Horse racing has it all- a wonderful palette of colour, action, some of the most beautiful animals in the world- and yet, as we hurtle towards another new year, none of this has truly been captured in a creative way, and presented to, not only fans of the sport, but those who are standing on the periphery saying, “Go ahead, convince me” before dipping their toe in.
The music industry, where one expects crackling creativity in how it presents itself, because of its association with some incredibly cutting edge artists- Pharrell, Damon Albarn, Bowie, Ben Folds Five etc- stopped being creative decades ago thinking, perhaps, Who bother?
Why bother? Because without constantly checking to see if the wheels have fallen off- and recognising when they have- it means plodding along saddled with useless excessive baggage.
Historically, racing is not associated with creativity. It’s all about the punt and the thrill of winning and wagering will always be the key driver of the sport.
It should and must be as it’s the motherlode, but should this be the be all and end all?
Is this taking racing fans- established and potential- for granted, and keeping the sport in the barriers for too long, or simply going around and around in paddock parades we have watched for decades which have become a blinkered snoozefest?
Take a look at the logos produced for racing- racing clubs, venues at racing clubs and racing events.
Where’s that point of difference?
Okay, perhaps there is a need to show a horse, but must they all have to look the same?
Then again, if a venue is actually in a racecourse, or there are the words, “horse racing”, must consumers be beaten into submission by the obvious? And the redundant?
When in advertising, what drove many of us was to win an award for creative excellence- a Clio in New York, a Gold Lion in Cannes, and, these days, especially, winning a coveted Webby.
When was the last time, a piece of creative for horse racing won any of these awards-or any award for creative excellence?
Yes, winning any of these awards is great for one’s portfolio and self-branding, but it’s also great for any brand as it enhances its image and introduces the product to a new audience.
Winning one of these awards also attracts better creative talent, or creative talent who remain gun-shy about working with and for racing clubs as, more often than not, that freedom to create is cut-off at the pass,and at the knees by pseudo everything over-thinking boffins and committees.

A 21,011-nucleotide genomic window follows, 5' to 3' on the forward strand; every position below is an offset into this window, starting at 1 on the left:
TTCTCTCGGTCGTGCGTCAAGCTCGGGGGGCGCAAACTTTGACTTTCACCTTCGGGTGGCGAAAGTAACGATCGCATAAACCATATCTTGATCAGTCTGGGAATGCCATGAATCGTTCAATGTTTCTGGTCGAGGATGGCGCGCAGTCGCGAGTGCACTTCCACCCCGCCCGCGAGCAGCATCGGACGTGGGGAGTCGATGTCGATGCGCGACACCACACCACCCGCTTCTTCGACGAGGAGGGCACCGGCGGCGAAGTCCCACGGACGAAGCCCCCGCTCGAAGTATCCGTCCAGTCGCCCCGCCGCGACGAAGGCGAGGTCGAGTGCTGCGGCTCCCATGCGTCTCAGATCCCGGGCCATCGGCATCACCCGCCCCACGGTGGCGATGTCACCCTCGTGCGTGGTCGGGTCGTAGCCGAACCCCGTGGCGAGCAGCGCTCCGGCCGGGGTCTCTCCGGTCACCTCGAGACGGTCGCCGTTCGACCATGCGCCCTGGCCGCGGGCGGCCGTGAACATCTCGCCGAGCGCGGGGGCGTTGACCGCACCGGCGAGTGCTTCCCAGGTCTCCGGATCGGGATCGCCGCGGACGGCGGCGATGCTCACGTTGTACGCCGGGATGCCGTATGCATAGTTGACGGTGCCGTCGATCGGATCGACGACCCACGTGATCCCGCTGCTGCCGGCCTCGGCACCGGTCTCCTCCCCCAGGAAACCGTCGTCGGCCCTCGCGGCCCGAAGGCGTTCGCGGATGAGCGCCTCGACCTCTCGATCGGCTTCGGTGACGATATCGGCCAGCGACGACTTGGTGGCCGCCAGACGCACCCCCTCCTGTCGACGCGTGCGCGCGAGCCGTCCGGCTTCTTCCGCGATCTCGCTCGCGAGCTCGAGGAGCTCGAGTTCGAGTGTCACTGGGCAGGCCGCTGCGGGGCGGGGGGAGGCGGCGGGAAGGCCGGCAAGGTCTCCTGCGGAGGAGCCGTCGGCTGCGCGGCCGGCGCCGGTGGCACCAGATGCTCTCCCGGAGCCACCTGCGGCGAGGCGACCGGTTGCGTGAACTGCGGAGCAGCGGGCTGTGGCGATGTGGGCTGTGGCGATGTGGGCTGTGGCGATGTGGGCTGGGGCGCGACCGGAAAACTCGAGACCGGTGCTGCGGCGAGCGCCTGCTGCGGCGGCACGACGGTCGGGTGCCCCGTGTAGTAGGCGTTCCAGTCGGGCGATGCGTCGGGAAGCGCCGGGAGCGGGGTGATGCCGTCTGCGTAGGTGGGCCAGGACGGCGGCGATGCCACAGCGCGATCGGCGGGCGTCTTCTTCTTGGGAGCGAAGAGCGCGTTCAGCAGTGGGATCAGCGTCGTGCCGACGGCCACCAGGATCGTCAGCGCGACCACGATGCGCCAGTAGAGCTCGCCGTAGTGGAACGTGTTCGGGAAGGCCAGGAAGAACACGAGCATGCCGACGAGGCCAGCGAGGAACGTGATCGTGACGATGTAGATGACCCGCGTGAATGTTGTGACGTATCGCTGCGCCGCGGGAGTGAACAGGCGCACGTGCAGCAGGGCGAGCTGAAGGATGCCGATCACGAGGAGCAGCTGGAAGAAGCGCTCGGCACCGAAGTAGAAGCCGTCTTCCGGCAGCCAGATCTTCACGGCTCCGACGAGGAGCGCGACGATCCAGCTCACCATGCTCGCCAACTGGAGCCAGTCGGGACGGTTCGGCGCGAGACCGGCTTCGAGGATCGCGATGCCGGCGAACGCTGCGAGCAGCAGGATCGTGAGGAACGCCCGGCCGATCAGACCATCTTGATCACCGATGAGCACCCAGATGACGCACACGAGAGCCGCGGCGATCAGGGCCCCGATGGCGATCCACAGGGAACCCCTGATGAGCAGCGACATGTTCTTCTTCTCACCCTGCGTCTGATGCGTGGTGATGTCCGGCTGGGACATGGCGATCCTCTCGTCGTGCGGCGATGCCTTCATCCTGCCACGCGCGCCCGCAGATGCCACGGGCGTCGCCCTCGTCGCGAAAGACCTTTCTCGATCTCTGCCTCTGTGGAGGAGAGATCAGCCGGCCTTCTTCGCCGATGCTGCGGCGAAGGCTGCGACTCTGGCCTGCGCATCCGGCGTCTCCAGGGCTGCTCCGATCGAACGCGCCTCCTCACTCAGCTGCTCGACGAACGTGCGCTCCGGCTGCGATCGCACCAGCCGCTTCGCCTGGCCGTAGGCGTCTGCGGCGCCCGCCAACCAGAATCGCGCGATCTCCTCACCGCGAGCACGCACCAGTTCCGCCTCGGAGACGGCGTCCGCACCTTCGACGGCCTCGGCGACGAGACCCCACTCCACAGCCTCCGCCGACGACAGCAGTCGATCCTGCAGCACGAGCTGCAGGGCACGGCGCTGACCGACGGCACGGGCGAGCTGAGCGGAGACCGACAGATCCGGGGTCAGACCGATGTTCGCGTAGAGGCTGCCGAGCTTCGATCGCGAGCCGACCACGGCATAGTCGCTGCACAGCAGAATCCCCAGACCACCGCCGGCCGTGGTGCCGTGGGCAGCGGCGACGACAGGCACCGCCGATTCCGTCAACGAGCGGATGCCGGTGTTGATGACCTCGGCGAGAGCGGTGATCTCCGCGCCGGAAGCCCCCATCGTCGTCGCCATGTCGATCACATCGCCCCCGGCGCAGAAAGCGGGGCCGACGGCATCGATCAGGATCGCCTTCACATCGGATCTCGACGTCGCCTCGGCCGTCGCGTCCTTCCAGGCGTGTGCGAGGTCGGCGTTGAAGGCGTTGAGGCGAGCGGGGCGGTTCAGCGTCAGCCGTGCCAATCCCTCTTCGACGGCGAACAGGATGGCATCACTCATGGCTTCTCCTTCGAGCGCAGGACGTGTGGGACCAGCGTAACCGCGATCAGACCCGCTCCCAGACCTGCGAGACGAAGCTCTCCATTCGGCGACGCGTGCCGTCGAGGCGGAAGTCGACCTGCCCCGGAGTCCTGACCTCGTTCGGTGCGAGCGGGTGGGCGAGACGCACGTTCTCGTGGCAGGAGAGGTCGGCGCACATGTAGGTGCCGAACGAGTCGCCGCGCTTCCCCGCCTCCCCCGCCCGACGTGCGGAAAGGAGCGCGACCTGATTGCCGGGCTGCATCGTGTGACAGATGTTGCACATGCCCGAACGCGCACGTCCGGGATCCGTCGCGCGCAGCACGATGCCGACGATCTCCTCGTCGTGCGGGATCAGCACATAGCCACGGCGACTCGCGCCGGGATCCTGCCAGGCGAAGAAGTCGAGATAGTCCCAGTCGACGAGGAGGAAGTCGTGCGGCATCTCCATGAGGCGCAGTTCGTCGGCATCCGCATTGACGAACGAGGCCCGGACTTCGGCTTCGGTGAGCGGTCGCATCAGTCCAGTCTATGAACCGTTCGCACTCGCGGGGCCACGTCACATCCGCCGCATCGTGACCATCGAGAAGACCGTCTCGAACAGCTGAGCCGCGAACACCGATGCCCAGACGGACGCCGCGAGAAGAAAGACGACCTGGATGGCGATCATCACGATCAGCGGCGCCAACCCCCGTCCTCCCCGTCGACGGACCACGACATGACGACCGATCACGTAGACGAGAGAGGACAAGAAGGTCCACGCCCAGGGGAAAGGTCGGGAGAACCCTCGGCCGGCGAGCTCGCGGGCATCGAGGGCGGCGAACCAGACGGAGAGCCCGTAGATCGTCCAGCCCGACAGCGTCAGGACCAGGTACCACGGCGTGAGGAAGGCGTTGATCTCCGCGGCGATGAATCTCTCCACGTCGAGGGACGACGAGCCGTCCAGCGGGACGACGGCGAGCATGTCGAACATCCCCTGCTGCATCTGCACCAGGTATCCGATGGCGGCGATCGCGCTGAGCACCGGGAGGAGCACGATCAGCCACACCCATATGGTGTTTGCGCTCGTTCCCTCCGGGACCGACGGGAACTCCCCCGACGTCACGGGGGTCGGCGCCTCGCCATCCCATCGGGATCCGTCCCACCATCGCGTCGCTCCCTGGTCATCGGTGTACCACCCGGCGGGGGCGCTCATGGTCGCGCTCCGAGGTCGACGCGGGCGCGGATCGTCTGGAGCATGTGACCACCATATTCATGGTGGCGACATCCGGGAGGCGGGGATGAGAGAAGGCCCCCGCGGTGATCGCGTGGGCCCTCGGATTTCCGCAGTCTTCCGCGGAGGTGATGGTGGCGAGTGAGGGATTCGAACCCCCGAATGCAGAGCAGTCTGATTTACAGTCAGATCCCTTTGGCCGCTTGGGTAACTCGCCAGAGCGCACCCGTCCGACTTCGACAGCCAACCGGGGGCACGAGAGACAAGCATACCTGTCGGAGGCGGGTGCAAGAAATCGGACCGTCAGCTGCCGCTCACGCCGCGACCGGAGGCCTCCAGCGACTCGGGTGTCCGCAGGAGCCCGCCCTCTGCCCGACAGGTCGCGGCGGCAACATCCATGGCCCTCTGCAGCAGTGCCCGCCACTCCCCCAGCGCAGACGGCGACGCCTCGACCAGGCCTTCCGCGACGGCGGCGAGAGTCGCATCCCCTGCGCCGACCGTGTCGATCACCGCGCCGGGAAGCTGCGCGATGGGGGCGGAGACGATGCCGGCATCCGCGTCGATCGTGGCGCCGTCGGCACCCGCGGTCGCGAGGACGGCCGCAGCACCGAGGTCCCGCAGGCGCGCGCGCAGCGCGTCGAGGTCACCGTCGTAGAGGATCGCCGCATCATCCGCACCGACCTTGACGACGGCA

After ceaseless meetings and approvals of approvals, what’s created might be “groundbreaking” to these people whose idea of “adverts” and advertising executives is something seen in Doris Day and Rock Hudson movies, or having read “The Long Tail”, but which has no impact with consumers.
In other words, there’s the Fear Of Change, and so, playing it safe and appealing to the lowest common denominator, becomes the internal edict, and damn the end consumer.
For two decades, some have tried to bring music companies and racing clubs together in order to push that creative envelope.
This envelope has still to be opened as both sides have come from a place of distrust and selfish motives.
Both parties have also done a piss poor job in presenting their strengths to each other- racing clubs and their hardware and ready-made audience, and music companies having the software and, so many new artists signed, but, weirdly, kept on the shelf and never promoted despite “global releases” of their recordings gathering dust on the shelves of local music company offices.
Why nothing happens despite all those tedious lunches that end with that token line that goes, “We’ll go back and think about things, and get back to you”, is because no one knows what the hell to do as both sides have not moved away from- yawn- premium or branded CDs, sync deals- these have nothing to do with the recording side of a music company, anyway- and flogging some artists for ‘live’ performances AFTER the races- defeats the point of bringing the sport and music together, doesn’t it?- or some racing event made up of a Celine Dion-type audience being given an Eminem. Scary, dude.
For over twenty years, this unholy alliance between music companies, concert promoters and artist management and racing clubs has plodded along as a goofy Remix where none of the parts fit.
Is trying to work with music companies backing the wrong horse when, with the right roller deck, one can work directly with artists?
Why not, for example, broaden horizons and look at new business partners like LEGO?
LEGO has made an incredible comeback from being a dated brand for kids to reinventing itself, tying in with big entertainment brands- there is today, LEGO Batman, LEGO Beatles, LEGO Lord Of The Rings, even a LEGO Juniors Game called Pony- and winning over a hip, new audience while building some brilliant inter-active promotions with consumers a la Kickstarter or the Dragon’s Den where ideas can be submitted, and if they get the right amount of votes, become produced as part of the LEGO family.
It’s been one helluva successful rebranding exercise with success rubbing off on other brands and taking LEGO where it has never gone before.
A LEGO Happy Valley or Shatin Racecourse, or a LEGO Spring Carnival, or a LEGO Happy Valley Happy Wednesday game?
Why not, especially as a consumer has already submitted a LEGO Hong Kong that includes the HKJC’s Shatin racecourse and what’s termed “The HKJC Standard Chartered Marathon”?
We are surrounded by examples of amazing creativity everywhere we look, and there is no reason why horse racing shouldn’t change with the times. Push that creative envelope.
When it comes to taking chances and seeing if there’s a way to work with LEGO, or anyone from the global creative community, why stand on ceremony?
As that great philosopher Nike says, if you want something done, don’t depend on anyone.
Believe in your convictions, and Just Do It!